We need to incorporate the most recent advances in theory and museum management. We need to give a voice to the silenced minorities: feminist readings, ethnic and social minorities. Work with the transversality of thought: cultivate other creative areas such as image and dramatic arts. We also need to carry out research into which of these museum advances we can actually incorporate. We cannot exhibit in the same way as we did thirty or forty years ago. We need to look into new activities and channels of diffusion.
How do you generate a discourse from a situation of tension?
We can use the centre-periphery tension, for example, to talk about the reception of the artistic movements in the twentieth and twenty-first centuries and the contribution of the creators from Lleida to the history of art in our country. We can talk about recent art and culture in Lleida and the surrounding area. Yes, this is a specific territory, but it still exists within the world; we have to be a window which can show the relations between the local and the global. We need to rethink the discourse and the functions of the museum, especially when they are connected with mediation and knowledge.
The new building is enormous, and i imagine that it will require major financing. As Josep Pla said, who is going to pay for it?
We have the opportunity to rethink the museum for the twenty-first century. It is a unique opportunity. We will have to make a qualitative leap – a change of scale. Now our project is exclusively financed by the local council, but with the new building project all different levels of government are involved: Ajuntament, Diputació, Generalitat, Ministry for Culture, European funding, etc.
And we would like to think that there will be involvement by all, or most of those bodies to support our everyday activities once the initial investment has been made.
Have you set any kind of time limit so that you don’t tread on the toes of la Panera?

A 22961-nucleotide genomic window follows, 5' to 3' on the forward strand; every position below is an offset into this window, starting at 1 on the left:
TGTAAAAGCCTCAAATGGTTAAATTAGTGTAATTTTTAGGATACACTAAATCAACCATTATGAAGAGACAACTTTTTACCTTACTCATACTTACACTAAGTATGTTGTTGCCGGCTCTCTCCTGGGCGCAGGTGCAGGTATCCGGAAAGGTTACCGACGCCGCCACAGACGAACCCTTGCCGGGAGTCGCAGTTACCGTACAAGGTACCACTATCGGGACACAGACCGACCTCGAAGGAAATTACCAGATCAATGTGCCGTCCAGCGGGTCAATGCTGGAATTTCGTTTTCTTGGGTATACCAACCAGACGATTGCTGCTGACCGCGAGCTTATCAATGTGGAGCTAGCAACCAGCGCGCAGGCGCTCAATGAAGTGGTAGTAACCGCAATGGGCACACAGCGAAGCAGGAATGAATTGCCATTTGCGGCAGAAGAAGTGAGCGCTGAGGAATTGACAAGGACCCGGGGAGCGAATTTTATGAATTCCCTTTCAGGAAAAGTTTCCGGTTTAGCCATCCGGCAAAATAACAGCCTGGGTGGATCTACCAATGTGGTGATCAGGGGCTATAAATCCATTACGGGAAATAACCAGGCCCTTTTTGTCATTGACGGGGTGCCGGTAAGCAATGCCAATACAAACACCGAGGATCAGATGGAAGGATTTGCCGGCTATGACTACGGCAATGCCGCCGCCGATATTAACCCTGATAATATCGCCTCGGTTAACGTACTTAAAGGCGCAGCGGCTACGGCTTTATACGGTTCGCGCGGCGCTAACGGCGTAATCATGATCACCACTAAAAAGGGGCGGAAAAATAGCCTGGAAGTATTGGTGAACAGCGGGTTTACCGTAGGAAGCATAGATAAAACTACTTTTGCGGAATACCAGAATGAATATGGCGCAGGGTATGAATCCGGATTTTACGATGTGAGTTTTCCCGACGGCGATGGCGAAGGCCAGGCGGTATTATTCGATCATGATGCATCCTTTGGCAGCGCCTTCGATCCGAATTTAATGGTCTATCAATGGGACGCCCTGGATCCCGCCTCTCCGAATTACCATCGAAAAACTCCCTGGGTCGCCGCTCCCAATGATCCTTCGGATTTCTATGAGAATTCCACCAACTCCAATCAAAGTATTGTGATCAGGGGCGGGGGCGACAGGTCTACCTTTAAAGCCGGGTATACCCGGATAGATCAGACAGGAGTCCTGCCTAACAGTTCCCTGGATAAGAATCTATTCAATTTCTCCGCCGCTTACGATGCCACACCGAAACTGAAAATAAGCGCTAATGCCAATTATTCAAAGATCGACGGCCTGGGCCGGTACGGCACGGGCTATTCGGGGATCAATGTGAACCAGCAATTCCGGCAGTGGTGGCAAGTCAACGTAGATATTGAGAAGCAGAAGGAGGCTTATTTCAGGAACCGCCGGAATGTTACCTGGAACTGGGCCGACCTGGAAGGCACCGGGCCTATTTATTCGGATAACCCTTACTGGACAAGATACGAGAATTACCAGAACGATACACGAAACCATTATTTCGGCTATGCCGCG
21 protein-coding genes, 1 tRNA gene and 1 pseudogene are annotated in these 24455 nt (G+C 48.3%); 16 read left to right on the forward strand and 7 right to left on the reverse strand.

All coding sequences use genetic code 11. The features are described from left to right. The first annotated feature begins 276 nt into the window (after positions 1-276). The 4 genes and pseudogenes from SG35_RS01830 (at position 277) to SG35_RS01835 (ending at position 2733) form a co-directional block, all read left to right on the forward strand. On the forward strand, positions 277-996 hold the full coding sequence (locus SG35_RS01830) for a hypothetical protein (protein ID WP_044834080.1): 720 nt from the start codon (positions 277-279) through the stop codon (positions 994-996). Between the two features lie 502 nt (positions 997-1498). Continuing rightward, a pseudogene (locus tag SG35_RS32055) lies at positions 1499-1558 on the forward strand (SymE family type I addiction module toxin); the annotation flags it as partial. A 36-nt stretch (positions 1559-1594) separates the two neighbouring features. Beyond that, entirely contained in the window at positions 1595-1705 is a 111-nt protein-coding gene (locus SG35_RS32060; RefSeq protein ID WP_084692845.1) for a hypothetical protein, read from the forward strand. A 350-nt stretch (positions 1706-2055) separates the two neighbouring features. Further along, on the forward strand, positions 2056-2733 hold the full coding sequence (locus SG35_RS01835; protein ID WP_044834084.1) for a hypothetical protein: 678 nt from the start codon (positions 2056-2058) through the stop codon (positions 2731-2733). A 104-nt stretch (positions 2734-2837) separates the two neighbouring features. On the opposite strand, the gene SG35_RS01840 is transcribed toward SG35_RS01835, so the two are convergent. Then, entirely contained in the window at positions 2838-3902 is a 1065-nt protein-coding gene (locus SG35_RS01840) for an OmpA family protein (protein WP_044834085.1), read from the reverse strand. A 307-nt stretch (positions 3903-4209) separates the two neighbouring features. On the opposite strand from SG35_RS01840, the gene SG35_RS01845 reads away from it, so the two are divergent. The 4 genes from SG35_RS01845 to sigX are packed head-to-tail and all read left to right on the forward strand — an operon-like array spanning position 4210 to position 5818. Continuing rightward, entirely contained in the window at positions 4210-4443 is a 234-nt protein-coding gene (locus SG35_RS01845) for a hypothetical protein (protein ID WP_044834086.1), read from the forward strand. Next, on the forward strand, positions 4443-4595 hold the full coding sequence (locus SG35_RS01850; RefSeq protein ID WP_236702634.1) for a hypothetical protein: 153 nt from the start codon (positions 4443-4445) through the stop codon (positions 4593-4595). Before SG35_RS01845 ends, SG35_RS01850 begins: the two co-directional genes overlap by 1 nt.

There is no point competing with la Panera, we need to share our visions. It is a contemporary arts centre and it needs to take advantage of its role as a centre for production and be aware of emerging artistic trends. In terms of resources, each thing has its place.
And what will the new museum be like?
It will almost certainly be the biggest collection of modern and contemporary art – outside Barcelona – in Catalonia. The new building is in the Rambla de Ferran, next to the offices of the Diputació, and just a hundred metres from the main railway station and the future bus station. The building is about 3,400 square metres. On the ground floor will be the foyer, storerooms and possibly the shop. On the first floor we will have the temporary exhibitions hall. On the second and third floors, the permanent collection. The fourth floor will contain the offices and storage space. And on the fifth floor there will be spaces for educational purposes and the auditorium.
And once the new building is open how do you see the future collections?
We have to focus not so much on artistic movements as on works and establish stories which may be conclusive or interrogative. This means breaking with the historiographical character of the story (artists and movements) but not the historical side. We believe that the element of time should be fundamental in museums.